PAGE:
flowerbed-with-mulchThinking of re-landscaping? Use mulch to cover bare spots on the ground.

Mulch does so much for the ground besides just making it look good. Mulch keeps moisture in, by limiting evaporation. Mulch breaks down and provides nutrients for the soil, which plants use to grow. Decomposed mulch can help the soil retain moisture as a water storage medium and its all natural.

Lots of people with clay soils want to add as much mulch as they can to help improve the quality of their soil. Compost helps too.

Mulch can be found in many different varieties – Home Depot has a vast assortment of mulch available – the best kind is free from the back of a tree trimming truck. Many tree trimming companies will be willing to leave 5-10 yards of wood chips on your driveway at the end of their day – just make sure you have the means to move it.

A widely popular film in the gardening world is “Back To Eden” (http://www.backtoedenfilm.com/) where gardener Paul Gautsch gardens with mulch (wood chips) and he uses very little irrigation water (of course he also lives in Washington where it rains all the time), but he extolls the virtue of mulch in the garden. The video is worth an hour of your time and it will leave you wanting mulch for your yard.

But this is a RecycledH2O blog – so why should we care?

When you’re looking to re-landscape your yard, you may be looking to remove your lawn and put in plants or trees. Mulch is key to keep the moisture in the ground, which will allow you to use much less water than your lawn would have. RecycledH2O in this case could be your watering source – it flows through the voids left by mulch and will reach the soil below.

To hammer this point home, I did an experiment in two identical planter boxes in my back yard.

The Setup

I have two identical plastic planter boxes – measuring about 2 feet long, 1 foot tall, 1 foot wide. They have the same soil and the same pepper plants. They are both in full sun.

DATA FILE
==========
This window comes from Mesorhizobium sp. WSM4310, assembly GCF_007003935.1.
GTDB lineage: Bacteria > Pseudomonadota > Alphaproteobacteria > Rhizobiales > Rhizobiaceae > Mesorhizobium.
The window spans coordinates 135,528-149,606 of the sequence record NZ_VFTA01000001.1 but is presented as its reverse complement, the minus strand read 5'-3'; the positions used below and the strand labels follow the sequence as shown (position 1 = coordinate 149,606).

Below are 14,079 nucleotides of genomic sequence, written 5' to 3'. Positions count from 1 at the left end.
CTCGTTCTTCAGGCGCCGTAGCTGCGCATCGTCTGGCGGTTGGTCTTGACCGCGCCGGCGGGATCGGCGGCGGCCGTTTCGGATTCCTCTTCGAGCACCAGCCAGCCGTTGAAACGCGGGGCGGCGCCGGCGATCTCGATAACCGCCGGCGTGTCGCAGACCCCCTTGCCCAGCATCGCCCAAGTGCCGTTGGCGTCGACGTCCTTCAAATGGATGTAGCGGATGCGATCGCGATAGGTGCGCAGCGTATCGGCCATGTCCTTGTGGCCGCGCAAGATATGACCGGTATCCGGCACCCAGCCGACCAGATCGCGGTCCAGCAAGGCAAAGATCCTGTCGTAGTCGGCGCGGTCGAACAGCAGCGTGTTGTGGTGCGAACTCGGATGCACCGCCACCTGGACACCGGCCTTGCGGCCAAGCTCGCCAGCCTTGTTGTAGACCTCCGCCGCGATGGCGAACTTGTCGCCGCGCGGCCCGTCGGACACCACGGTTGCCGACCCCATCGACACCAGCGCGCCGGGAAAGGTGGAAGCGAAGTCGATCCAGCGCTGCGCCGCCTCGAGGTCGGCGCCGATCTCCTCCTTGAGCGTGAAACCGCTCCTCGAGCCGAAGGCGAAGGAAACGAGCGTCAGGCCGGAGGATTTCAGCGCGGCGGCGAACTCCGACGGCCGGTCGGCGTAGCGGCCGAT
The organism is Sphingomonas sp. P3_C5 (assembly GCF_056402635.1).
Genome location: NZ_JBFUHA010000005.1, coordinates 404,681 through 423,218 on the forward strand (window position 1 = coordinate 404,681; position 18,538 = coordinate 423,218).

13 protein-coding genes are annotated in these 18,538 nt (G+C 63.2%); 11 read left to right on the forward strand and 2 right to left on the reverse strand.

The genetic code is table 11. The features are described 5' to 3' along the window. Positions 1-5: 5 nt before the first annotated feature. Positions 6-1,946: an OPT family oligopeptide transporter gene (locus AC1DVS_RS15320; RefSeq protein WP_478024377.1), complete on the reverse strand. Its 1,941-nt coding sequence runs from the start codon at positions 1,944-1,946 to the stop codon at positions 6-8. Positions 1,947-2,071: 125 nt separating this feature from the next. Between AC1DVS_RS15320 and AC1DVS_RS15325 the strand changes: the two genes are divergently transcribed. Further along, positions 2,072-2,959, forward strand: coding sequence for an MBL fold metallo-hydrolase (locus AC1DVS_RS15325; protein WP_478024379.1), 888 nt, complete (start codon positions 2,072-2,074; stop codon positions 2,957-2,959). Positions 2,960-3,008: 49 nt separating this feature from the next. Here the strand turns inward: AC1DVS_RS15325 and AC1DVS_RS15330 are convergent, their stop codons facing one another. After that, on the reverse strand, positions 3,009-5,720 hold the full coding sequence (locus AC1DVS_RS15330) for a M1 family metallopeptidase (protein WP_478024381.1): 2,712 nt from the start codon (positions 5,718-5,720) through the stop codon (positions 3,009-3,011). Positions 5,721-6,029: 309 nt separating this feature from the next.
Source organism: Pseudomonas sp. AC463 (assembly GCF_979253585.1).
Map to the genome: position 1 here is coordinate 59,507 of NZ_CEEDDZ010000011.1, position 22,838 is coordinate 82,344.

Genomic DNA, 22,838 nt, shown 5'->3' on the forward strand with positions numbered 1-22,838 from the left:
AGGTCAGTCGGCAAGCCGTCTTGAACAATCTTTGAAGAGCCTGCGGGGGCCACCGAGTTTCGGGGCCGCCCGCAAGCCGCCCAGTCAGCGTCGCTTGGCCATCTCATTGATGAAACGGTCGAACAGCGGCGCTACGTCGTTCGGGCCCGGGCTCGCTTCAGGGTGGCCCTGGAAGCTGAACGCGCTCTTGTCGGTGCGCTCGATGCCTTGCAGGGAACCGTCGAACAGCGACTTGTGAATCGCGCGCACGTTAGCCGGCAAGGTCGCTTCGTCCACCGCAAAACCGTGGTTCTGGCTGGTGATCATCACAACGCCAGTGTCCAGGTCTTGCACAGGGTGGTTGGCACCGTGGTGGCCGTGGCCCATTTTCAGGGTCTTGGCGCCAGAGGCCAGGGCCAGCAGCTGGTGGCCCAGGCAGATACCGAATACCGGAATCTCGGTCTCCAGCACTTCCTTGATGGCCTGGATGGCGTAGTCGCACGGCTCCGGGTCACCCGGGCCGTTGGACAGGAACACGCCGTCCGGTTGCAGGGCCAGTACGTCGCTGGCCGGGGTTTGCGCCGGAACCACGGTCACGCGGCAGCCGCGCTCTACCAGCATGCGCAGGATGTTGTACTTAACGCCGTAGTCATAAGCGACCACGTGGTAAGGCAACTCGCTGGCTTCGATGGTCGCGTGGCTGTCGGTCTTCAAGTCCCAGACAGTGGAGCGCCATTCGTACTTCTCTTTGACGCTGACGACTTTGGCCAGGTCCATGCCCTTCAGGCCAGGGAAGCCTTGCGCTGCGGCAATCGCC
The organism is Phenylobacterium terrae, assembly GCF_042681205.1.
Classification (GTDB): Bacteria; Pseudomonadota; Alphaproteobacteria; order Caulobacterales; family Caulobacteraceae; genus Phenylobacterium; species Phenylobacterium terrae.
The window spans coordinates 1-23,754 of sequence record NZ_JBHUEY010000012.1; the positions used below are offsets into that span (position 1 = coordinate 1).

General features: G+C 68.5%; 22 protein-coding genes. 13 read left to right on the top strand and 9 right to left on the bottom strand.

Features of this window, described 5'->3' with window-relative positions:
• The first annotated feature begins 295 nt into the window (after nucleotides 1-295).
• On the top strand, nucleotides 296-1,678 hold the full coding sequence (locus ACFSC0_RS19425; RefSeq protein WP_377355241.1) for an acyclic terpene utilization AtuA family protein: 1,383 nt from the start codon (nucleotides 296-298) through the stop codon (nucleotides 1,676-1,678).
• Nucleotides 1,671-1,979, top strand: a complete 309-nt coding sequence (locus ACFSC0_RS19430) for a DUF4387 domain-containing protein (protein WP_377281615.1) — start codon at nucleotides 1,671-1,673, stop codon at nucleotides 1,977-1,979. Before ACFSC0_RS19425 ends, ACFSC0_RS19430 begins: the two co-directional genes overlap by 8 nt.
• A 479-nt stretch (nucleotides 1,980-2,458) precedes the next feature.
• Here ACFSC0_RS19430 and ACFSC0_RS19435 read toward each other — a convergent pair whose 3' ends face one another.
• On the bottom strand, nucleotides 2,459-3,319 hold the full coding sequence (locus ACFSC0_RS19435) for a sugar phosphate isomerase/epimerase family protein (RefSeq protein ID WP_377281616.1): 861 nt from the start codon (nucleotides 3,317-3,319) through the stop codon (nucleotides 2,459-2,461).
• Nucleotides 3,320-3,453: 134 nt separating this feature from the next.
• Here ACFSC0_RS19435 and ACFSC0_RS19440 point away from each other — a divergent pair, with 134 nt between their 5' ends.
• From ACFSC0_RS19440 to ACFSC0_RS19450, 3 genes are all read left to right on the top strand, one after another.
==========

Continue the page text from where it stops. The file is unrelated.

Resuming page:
Recycle a wine bottle with a Plant Nanny.

Recycle a wine bottle with a Plant Nanny.

For this test I am using 4 – 750ml empty wine bottles which are filled with rainwater (recycledh2o would be fine too) and stuck inside a ceramic plant nanny. If you haven’t seen these before – invest in them. A set of 4 costs ~ $18 on Amazon. I’ve been using them for years with my potted plants – well worth it – especially if they’re not hooked up to an automatic sprinkler system.

They work by providing moisture to the soil when it needs it. It uses the water from wine bottle upside down in the stake.

In one planter box I have 3 pepper plants with no mulch on top of the soil. In the other I have 3 pepper plants with mulch on top of the soil. The mulch is from shredded bushes/trees and shrubs.

I took a photo of the planter boxes each day – except for day 6 and 7 as I was out of town – the stakes kept watering – you’ll see the water drop.

I stopped doing the test when one of the wine bottles was empty. That took 9 days. I never watered with a watering can to either box and let nature handle everything else.

Water level is depicted by the red arrow.

Mulch on top of soil No Mulch on top of soil
Day 1  Day1---mulch  Day1---nomulch
Day 2  Day2---mulch  Day2---nomulch
Day 3  Day3---mulch  Day3---nomulch
Day 4  Day4---mulch  Day4---nomulch
Day 5  Day5---mulch  Day5---nomulch
Day 6/7 Missing Out of town
Day 8  Day8---mulch  Day8---nomulch
Day 9  Day9---mulch  Day9---nomulch



As you can see by the photo series above – the water level in the bottles in the mulch barely dropped while the wine bottles with no mulch covering dropped pretty significantly each day. Its been a week since I ran the results and the mulch covered bed still hasn’t used much water. Where as in the non-mulch boxes I re-filled the other bottle and am already half way through the first.

So what did we learn?

Mulch does help keep moisture in the soil by severely limiting evaporation which lowers the need to water.

In 9 days – the mulch covered bed used barely a cup of water while the no mulch covered bed used almost 1.5 liters of water. All 6 plants grew about the same amount and are both healthy.

Water savings ~ 80%.

1 cup is equal to about 236 ml. If one wine bottle is 750, and 2/3’s of the second bottle was used up, then 1200 ml of liquid is in the non-mulch box.  236ml (mulch) /1200ml (non mulch) = 19.6% water for mulch bed or 80% water usage for non-mulch bed.

Small Update:

I rediscovered this graphic which coincides with my findings of 80% water savings through mulching. Ironically – I didn’t even refer to this when I ran my experiment – but here goes. I don’t remember where I found the graphic but felt it was totally worth saving at the time.


More Information